Between Iraq and a hard place

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By Fatima Najm

Here are many reasons why the United States wants to attack Iraq, but self-defense isn’t one of them, according to Ryerson’s social justice chair.

Judy Rebick spoke at a panel discussion about the looming war against Iraq held yesterday in Jorgenson Hall.

The panel included Ryerson professor Mustafa Koc, who recently returned from a visit to Iraq, James Clark, a member of Student Association Sanctions on War Against Iraq and Colin Mooers, chair of Ryerson’s politics department.

While Rebick is against a war on Iraq, she said she does not support Saddam Hussein.

“Hussein is a terrible dictator,” she said. “If this is about fighting dictatorships, then what about Saudi Arabia? What about Kuwait?”

Rebick said there are three main motives for the U.S. interest in Iraq.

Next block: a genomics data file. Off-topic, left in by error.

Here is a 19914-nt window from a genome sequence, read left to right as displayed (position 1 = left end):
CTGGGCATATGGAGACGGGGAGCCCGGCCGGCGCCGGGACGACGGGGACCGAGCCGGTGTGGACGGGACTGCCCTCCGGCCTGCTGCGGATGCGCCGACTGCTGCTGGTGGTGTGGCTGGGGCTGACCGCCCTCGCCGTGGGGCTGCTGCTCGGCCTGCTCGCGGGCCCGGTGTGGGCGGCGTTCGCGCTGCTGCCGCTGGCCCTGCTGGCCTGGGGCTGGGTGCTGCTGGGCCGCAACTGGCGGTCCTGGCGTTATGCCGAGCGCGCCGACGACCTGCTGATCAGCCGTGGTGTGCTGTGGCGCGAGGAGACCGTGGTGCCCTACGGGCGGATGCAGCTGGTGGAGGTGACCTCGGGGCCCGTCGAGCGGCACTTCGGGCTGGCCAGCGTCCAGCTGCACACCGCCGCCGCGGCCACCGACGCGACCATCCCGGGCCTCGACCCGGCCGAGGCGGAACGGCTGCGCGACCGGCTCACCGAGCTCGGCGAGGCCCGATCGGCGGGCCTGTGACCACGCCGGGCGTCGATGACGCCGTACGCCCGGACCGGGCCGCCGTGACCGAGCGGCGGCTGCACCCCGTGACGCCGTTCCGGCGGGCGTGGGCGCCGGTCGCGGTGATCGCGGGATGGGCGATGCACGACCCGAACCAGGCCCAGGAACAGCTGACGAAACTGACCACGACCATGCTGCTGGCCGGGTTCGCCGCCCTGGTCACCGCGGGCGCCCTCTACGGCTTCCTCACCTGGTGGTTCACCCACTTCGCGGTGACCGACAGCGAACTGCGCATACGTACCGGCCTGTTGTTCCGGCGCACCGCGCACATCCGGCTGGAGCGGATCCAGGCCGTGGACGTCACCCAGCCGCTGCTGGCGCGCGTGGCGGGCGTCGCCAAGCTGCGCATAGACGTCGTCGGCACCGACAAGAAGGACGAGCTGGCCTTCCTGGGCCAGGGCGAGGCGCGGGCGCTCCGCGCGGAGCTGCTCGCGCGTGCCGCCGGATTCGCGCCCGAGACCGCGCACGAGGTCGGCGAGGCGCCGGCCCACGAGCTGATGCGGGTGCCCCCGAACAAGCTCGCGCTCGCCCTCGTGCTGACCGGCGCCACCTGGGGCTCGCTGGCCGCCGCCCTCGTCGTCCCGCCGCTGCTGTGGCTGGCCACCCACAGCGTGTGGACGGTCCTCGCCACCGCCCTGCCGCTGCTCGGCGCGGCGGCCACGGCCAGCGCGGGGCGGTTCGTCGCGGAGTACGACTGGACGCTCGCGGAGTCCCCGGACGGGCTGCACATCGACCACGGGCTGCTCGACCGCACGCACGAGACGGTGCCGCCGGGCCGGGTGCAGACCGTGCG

Rebick said the U.S. is citing self-defense but the pending war is really about oil, the right for the U.S. to strike first and the country’s desire to maintain its position as a world super power.

Koc argued that a war against Iraq will not result in a democratic society in the country.

“Will it bring democracy to Iraq? War did not mean democracy for Afghanistan. War did not result in democracy for Kuwait,” he said. “My hope of bringing democracy to Iraq by military means is nil.”

According to Mooers, bombing Iraq will only incite hatred against the U.S.

“The only thing Bush will achieve by bombing Iraq is to create more disillusioned young people who feel they cannot fight a conventional war and so their only resource is terrorism.”

Koc said he is worried about the death roll that may result, in part because of Iraq’s poor economic state.

“This is not going to be a war,” he said. “This is going to be a massacre and we’re all going to be equally responsible.”

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